Pakistan PM will stress need for solidarity, unity at OIC Makkah summit

Pakistan PM will stress need for solidarity, unity at OIC Makkah summit
Pakistan Prime Minister Imran Khan will stress the need for solidarity and unity at a summit in Makkah on May 30. (File/AP)
Updated 29 May 2019

Pakistan PM will stress need for solidarity, unity at OIC Makkah summit

Pakistan PM will stress need for solidarity, unity at OIC Makkah summit
  • King Salman invited 57 OIC member states to the Makkah summit
  • The OIC has backed Pakistan in Kashmir dispute

ISLAMABAD: Pakistan Prime Minister Imran Khan will stress the need for solidarity and unity at a summit in Makkah this week, the Foreign Ministry said in a statement on Wednesday.
Saudi Arabia’s King Salman has invited 57 member states from the Organization of Islamic Cooperation (OIC) to attend the summit which seeks to provide “a valuable platform to exchange views and deliberate on a range of political, economic and security issues of interest to Islamic countries,” the ministry said.
The OIC has backed Pakistan in its dispute with India over the Kashmir region, which both countries govern in part but claim in full.
“The prime minister will ... focus on the imperatives of solidarity and unity in the Ummah, support for Muslim causes including Jammu and Kashmir, countering growing Islamophobia, and ensuring educational and scientific excellence. As one of its founding members, Pakistan has played a key role in advancing a range of Muslim causes, in efforts to revitalize the organization,” the statement added.
Pakistan’s Foreign Minister Shah Mehmood Qureshi, who arrived in Jeddah on Tuesday, is taking part in the OIC’s Council of Foreign Ministers meeting to finalize the agenda ahead of the leaders’ session in Makkah.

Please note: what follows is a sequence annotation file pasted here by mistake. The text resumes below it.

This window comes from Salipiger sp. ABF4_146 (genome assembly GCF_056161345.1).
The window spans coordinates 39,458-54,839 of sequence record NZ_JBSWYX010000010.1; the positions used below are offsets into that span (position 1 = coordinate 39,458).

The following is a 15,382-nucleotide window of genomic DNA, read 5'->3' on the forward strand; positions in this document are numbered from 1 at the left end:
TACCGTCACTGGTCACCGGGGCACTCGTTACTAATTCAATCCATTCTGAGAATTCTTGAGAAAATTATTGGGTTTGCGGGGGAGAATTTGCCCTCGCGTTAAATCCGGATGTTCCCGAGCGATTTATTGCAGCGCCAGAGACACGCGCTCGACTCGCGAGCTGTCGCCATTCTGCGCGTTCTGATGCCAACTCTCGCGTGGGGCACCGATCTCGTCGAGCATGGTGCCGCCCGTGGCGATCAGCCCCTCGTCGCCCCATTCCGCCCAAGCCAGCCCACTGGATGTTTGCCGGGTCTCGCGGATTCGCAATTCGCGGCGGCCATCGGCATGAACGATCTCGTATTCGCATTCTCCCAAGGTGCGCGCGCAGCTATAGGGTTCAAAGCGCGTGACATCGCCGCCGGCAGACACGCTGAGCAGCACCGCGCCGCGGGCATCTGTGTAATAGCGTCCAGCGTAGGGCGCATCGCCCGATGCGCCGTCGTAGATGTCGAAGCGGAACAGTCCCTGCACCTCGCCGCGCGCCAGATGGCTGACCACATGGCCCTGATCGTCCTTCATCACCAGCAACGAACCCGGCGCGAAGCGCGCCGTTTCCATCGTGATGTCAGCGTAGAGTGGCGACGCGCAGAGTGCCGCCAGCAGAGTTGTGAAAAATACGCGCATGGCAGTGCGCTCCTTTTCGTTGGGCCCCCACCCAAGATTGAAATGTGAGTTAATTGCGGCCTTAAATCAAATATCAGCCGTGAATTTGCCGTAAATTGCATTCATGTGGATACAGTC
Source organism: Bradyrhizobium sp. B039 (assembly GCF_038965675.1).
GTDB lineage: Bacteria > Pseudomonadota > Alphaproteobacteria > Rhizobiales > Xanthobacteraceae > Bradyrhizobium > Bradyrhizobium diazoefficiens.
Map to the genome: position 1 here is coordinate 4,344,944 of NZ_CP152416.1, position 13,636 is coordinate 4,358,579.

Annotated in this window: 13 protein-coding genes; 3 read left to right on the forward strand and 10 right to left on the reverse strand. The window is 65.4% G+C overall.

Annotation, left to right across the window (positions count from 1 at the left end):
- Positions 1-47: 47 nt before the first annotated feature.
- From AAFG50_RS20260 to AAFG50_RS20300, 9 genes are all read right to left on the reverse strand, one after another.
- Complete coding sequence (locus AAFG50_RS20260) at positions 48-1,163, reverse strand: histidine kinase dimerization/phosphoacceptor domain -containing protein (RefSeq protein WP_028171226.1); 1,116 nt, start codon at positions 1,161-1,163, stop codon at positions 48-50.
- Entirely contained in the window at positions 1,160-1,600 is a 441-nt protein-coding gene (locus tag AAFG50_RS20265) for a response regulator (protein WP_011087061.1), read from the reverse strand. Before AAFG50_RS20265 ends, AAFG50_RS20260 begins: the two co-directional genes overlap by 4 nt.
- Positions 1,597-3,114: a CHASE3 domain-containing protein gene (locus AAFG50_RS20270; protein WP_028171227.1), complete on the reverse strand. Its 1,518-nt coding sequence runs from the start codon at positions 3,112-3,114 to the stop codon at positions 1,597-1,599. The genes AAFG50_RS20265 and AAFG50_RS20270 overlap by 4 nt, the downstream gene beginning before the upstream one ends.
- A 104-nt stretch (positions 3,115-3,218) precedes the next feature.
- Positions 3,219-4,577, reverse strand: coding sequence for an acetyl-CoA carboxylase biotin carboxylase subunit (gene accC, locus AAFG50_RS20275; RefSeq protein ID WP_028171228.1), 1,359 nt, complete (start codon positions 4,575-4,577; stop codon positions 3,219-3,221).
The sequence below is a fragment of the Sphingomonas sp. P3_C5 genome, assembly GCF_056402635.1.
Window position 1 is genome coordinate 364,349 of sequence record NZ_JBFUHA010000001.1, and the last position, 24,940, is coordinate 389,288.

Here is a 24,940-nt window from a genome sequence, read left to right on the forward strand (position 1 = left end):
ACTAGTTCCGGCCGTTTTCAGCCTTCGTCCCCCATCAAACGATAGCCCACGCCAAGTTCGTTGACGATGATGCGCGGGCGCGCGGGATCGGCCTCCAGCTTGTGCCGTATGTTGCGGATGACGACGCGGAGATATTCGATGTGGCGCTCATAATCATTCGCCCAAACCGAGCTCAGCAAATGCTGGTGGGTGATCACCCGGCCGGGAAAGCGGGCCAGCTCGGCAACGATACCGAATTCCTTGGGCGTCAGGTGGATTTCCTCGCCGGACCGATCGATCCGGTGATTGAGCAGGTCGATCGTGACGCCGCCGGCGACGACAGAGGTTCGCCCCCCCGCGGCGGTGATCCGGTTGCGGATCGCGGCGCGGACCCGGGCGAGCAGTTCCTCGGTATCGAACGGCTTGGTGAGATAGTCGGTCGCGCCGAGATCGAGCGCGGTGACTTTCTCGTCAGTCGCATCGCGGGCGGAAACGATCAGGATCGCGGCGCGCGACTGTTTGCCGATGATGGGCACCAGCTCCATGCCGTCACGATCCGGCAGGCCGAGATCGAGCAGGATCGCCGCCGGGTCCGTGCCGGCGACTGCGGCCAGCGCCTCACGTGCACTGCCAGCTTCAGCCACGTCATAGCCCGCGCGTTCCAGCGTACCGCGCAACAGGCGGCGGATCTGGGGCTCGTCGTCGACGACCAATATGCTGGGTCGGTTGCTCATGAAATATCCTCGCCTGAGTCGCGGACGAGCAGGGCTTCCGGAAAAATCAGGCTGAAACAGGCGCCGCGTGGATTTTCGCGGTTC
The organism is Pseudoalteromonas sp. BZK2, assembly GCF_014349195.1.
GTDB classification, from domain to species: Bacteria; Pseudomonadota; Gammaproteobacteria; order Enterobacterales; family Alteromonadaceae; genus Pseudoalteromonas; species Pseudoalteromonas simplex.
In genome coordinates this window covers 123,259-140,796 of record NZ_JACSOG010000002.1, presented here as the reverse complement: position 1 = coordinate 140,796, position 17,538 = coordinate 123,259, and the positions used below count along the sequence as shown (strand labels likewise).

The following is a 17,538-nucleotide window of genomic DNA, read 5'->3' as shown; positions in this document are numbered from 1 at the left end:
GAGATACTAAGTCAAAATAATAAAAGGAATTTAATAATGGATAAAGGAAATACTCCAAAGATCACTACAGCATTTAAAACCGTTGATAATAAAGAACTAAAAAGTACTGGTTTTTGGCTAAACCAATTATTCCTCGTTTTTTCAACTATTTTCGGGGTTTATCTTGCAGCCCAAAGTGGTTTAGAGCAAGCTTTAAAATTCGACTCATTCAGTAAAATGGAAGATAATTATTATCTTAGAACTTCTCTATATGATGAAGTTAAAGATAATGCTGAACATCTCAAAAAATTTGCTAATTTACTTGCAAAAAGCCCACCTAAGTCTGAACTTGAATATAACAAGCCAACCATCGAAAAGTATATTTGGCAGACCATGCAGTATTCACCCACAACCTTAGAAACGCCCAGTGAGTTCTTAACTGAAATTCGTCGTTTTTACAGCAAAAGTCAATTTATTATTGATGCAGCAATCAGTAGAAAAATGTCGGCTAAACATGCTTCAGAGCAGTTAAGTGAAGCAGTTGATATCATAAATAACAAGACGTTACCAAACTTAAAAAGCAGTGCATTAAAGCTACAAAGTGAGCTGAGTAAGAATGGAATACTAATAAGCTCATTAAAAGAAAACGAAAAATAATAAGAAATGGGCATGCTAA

Qureshi earlier told reporters that the OIC summit was of immense significance as Pakistan would discuss the current situation in the Middle East.
“We will present our point of view regarding the challenges faced by the Muslim Ummah,” he added.
Qamar Cheema, an Islamabad-based analyst, said Saudi Arabia had a pivotal role in making the OIC a constructive forum for addressing the grievances of the global Muslim community.
“For making the OIC vibrant,  Saudi Arabia and other concerned states need to initiate fresh dialogue to resolve bilateral disputes among states and to develop a unified stance of global issues of mutual importance,” Cheema told Arab News.
Dr. Vaqar Ahmed, from the Islamabad-based think tank the Sustainable Development Policy Institute, said Pakistan needed to take this summit as an opportunity to advocate closer trade and investment integration across Islamic countries.
“Perhaps a preferential trade arrangement should be discussed.  This will also help create cross-border value chains and help contribute to inclusive growth and job creation,” Ahmed told Arab News.
This year marks the 50th anniversary of the OIC’s establishment.
It is the second largest multilateral organization after the United Nations, encompassing a quarter of humanity and a cumulative gross domestic product of $19.4 trillion.